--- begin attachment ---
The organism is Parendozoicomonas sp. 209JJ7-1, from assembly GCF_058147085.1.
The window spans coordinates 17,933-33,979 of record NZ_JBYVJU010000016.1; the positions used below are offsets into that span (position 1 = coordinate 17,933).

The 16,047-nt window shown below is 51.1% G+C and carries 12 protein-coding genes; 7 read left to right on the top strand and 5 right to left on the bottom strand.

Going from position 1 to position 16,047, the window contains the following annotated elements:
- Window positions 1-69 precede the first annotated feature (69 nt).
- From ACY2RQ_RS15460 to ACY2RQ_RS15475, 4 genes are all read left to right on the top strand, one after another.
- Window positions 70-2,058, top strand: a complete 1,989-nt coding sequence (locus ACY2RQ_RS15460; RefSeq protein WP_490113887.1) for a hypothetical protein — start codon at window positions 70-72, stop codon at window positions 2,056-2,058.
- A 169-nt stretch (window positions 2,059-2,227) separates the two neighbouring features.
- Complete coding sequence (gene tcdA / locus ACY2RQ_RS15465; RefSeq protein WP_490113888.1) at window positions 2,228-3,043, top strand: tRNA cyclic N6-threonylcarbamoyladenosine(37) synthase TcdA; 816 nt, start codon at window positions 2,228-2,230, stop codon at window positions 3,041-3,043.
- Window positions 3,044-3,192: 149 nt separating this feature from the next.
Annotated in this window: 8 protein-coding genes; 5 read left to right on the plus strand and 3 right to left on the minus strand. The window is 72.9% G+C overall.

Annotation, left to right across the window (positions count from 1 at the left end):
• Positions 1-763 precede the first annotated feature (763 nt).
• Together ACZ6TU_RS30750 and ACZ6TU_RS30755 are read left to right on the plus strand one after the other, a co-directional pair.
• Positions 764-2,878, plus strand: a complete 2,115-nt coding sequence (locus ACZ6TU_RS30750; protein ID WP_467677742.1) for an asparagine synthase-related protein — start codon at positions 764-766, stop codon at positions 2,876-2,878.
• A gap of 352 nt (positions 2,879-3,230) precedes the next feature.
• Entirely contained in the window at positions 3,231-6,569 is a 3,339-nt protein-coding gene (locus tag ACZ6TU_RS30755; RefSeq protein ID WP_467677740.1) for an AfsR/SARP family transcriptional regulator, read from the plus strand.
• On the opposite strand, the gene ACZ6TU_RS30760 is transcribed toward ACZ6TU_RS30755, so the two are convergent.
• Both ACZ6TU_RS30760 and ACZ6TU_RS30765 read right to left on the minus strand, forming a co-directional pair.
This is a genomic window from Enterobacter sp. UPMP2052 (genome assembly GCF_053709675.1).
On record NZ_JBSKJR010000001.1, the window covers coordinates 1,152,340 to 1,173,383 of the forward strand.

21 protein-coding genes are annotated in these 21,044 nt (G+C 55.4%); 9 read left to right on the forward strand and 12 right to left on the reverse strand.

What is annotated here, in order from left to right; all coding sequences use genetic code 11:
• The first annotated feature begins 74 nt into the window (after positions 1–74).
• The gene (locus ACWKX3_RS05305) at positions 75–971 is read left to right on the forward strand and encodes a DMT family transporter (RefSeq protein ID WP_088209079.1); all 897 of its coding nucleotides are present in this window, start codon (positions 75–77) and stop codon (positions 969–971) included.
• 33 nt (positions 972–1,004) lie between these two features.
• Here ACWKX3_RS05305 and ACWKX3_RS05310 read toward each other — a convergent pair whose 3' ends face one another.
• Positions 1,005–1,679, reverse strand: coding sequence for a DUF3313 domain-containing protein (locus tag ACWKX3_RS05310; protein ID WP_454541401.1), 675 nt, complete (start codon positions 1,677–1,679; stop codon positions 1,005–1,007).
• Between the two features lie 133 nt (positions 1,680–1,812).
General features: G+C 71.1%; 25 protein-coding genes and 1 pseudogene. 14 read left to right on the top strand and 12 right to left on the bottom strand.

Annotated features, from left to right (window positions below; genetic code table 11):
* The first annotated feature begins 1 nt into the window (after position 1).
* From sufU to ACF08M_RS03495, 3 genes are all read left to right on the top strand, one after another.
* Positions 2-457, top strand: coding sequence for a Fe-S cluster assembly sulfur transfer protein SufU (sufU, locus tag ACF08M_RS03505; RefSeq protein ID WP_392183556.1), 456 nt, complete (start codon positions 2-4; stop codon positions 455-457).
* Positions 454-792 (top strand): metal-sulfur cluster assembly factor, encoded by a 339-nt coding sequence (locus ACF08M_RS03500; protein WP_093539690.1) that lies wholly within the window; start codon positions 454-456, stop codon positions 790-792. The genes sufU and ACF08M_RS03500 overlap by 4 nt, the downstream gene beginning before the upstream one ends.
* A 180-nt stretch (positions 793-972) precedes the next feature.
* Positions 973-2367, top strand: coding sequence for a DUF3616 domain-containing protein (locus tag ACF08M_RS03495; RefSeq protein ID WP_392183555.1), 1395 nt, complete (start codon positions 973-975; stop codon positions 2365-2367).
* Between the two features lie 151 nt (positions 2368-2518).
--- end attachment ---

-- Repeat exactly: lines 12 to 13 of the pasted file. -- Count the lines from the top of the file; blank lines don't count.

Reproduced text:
Annotation, left to right across the window (positions count from 1 at the left end):
• Positions 1-763 precede the first annotated feature (763 nt).